Dead on It:30
When 2 R in Love:30
2 Nigs United 4 West Compton:30
Rockhard in a Funky Place:30
The Black Album is Prince’s most notorious album, and one of the most talked-about and bootlegged releases in music history. Although Prince himself would later explain why he decided to shelve the album, all his adoring public knew in 1987 was that he was preparing to release a supremely funky, dirty, and dangerous-sounding record that was so hot it would come with a pitch-black album sleeve, and that it would come hot on the heels of his wildly successful double-album Sign o’ the Times, released only a few months earlier. Then, at the last possible minute, the album was pulled from distribution and all copies were ordered destroyed — and all that remained was a mystery.
I was very angry a lot of the time back then, and that was reflected in that album. I suddenly realized that we can die at any moment, and we'd be judged by the last thing we left behind. I didn't want that angry, bitter thing to be the last thing. I learned from that album, but I don't want to go back.”
Prince, Rolling Stone, 1990
In the video for “Alphabet St.,” a single off the album he released to replace The Black Album in 1988, Lovesexy, Prince a cryptic message to his fans, flashing a hidden phrase across the screen for a brief moment: “DON’T BUY THE BLACK ALBUM. I’M SORRY.”
Aside from the lo-fi cassette-tape bootlegs that began circulating immediately after the canceled release, listeners had to wait until 1994 to finally hear the album Prince didn’t want released. The decision to distribute the album seven years later came from his label, Warner Bros. Records, and their repressing of the album on LP and CD provided the world with the first crystal-clear recordings of the controversial album.
A frozen moment that bridges the gap between the fading new-wave pop of the day and the burgeoning gangsta rap of the future.”
Jim Walsh, Pioneer Press, 1994
The Black Album is deeply rooted in the sounds of 1987, when hip-hop was first sweeping the recording industry and Prince was just getting settled into his new Paisley Park studio complex, which would open in September of that year. As former Paisley Park vice president Alan Leeds told the St. Paul Pioneer Press when The Black Album was eventually released, the recordings were originally intended to be a soundtrack for a birthday party Prince was throwing for Sheila E.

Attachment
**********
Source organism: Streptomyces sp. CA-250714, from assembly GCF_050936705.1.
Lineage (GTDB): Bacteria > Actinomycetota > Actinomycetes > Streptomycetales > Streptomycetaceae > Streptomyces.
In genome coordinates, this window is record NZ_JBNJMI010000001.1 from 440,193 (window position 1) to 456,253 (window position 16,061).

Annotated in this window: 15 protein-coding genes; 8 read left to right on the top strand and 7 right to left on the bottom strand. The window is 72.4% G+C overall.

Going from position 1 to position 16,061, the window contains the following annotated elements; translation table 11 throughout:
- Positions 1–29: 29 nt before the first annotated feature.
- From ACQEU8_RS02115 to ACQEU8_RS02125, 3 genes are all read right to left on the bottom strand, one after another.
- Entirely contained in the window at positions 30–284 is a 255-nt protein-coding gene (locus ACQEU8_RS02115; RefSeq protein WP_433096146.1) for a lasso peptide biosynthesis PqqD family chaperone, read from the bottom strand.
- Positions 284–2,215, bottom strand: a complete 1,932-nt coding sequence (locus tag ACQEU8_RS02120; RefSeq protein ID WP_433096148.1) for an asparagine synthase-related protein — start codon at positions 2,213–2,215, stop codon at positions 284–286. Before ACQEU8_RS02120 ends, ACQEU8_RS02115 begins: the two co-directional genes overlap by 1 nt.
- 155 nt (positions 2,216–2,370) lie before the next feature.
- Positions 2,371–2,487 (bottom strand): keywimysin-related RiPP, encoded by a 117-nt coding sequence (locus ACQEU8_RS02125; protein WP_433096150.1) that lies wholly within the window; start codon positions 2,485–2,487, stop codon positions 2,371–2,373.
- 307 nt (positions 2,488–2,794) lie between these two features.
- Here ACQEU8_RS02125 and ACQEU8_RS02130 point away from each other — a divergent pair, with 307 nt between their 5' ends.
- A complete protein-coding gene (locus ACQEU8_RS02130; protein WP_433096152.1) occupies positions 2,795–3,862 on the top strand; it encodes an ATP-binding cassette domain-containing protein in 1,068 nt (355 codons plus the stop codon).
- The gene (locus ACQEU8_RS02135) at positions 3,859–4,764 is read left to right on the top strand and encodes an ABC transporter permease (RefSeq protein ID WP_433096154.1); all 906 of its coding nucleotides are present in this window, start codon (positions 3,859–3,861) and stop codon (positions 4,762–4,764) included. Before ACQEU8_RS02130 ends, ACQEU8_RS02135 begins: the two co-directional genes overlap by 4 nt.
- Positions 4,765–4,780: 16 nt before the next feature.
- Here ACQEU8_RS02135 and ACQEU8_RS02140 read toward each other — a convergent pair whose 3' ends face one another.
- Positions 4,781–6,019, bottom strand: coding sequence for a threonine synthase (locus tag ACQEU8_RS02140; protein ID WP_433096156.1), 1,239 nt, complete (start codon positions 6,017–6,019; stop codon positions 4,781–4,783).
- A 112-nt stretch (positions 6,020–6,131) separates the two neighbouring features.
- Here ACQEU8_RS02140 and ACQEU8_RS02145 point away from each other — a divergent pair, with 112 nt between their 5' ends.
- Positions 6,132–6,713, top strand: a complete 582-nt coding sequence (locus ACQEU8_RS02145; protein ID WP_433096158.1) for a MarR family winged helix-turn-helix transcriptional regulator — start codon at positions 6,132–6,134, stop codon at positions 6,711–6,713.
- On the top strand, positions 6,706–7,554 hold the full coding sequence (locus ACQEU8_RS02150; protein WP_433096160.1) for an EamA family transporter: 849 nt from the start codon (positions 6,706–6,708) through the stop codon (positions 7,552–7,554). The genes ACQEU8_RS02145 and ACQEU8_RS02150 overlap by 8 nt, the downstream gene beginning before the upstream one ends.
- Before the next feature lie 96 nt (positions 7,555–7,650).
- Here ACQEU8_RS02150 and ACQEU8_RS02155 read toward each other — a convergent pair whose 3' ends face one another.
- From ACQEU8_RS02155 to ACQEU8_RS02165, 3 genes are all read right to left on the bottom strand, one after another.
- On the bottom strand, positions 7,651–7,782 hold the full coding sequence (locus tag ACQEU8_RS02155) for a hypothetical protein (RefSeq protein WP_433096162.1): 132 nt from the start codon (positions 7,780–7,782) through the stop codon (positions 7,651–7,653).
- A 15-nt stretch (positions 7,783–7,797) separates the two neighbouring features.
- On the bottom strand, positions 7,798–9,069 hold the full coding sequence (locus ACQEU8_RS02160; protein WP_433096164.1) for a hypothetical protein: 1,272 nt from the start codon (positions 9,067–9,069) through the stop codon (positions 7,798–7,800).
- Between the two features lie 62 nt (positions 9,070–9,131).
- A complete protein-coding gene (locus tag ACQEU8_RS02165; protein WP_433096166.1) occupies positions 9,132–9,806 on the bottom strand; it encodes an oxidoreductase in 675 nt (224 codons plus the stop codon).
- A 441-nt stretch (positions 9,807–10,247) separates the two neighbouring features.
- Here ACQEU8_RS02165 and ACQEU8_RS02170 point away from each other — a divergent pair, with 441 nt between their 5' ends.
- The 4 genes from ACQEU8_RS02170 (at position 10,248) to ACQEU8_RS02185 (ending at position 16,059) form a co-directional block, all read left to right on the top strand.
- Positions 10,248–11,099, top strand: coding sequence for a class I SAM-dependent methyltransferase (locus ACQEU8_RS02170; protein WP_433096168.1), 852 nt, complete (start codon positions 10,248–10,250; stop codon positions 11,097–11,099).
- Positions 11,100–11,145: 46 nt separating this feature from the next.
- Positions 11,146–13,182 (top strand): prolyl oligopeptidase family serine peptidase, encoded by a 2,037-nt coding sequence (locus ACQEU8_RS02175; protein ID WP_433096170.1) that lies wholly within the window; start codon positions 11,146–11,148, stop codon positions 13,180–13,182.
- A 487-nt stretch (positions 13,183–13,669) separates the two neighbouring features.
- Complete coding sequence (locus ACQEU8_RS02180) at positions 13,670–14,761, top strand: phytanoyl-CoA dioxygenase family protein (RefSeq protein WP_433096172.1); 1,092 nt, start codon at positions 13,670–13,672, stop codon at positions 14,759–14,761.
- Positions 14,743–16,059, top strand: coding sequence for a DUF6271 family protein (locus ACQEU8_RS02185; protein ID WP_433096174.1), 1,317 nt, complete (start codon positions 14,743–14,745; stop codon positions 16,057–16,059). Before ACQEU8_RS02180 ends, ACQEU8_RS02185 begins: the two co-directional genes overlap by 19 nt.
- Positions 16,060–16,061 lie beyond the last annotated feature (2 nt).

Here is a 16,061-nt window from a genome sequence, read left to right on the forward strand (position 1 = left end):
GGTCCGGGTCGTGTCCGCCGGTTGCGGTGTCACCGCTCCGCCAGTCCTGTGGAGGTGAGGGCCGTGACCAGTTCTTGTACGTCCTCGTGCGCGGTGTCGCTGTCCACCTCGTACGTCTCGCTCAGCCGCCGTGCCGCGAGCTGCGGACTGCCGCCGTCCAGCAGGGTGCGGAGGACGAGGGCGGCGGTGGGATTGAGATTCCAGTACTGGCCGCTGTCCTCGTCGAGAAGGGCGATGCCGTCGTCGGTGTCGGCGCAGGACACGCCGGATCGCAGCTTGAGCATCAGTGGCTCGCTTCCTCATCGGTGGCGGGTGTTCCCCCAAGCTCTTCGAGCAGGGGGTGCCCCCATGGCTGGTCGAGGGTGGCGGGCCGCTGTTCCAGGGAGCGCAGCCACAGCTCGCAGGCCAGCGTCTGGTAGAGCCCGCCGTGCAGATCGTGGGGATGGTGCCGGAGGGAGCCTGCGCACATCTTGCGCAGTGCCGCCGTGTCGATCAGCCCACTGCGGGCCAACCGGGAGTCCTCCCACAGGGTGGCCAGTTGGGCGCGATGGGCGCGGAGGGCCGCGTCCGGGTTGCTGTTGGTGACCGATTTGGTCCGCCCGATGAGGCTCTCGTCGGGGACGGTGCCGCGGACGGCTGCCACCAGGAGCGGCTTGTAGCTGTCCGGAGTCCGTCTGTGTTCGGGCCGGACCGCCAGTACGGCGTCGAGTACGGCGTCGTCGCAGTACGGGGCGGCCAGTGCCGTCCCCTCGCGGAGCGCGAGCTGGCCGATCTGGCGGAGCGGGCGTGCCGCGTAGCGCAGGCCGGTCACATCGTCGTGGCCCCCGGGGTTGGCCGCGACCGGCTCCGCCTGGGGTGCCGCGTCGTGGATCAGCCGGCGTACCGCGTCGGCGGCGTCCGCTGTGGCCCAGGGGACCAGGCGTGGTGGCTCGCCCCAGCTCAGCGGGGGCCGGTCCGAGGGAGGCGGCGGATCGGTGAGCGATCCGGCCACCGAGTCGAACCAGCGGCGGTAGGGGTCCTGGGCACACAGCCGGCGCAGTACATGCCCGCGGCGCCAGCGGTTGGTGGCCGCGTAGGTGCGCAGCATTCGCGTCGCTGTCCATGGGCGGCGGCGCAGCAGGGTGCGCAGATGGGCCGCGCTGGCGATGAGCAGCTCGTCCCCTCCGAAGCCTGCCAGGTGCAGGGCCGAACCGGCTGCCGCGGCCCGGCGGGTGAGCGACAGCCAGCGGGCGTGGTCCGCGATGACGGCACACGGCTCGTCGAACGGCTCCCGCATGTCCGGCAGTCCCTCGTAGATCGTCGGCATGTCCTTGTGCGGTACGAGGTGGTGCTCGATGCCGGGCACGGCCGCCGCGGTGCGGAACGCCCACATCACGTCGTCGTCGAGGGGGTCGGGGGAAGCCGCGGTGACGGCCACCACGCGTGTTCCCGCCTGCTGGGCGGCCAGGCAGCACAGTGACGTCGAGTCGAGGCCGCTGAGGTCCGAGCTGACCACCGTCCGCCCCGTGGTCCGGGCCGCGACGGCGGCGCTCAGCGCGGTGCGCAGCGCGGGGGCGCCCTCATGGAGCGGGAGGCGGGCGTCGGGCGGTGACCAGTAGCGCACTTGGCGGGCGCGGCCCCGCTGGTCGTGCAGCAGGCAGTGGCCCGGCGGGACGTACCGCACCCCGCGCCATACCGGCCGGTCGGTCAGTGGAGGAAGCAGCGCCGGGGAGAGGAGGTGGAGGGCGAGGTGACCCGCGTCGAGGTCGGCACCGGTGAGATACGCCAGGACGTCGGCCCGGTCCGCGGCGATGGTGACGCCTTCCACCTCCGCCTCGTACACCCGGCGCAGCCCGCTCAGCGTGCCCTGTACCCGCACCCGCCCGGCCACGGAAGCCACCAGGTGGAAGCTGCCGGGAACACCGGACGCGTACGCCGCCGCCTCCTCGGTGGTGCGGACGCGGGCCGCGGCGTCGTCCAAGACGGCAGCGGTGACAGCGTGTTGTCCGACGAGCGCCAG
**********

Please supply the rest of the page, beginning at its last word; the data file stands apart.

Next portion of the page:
“The album started out as very innocuous dance music for a girlfriend, and his dream building, his facility and his company, was growing by leaps and bounds," Leeds said.
One of the hardest, funkiest works Prince has ever cranked out. Its eight solid jams hark stylistically to the scorched scorings of James Brown and Sly and the Family Stone, tip a hat to the hip-hop community and allude to the progressive jazz-rock horn charts of Frank Zappa.”
Jonathan Takiff, Philadelphia Daily News, 1994
Despite the happy circumstances surrounding the recording, Prince felt that the songs tapped into something dark and sinister. In addition to aggressively swinging funk beats, The Black Album contains some of Prince’s most aggressive and violent lyrics; “Bob George,” for example, is one long provocation from a fictional music executive character (played by Prince) who is wielding a gun and shouting profanities about the artist. “Dead On It,” meanwhile, takes a swipe at the burgeoning gangsta rap trend, with lyrics that would unintentionally alienate Prince from the new musical movement that was about to sweep the recording industry.
As a result, Prince decided to scrap the release and focus on a more uplifting project, Lovesexy, instead. “I suddenly realized that we can die at any moment, and we'd be judged by the last thing we left behind. I didn't want that angry, bitter thing to be the last thing,” he told Rolling Stone in 1990, in his only public comment on the album.
When it was finally released in November 1994, Prince asked that it be only available on a limited basis, with sales ending on January 27, 1995. Even still, The Black Album charted worldwide, reaching number 18 on the U.S. Top R&B/Hip-Hop Albums chart and number 47 on the Billboard 200.
A collection of the weirdest, hardest, nastiest funk of his career.”
Keith Harris, Minneapolis City Pages, 2017
The Black Album Credits
Prince vocals and various instruments Sheila E. vocals, drums Eric Leeds saxophone Atlanta Bliss trumpet Cat Glover vocals Boni Boyer vocals Susannah Melvoin vocals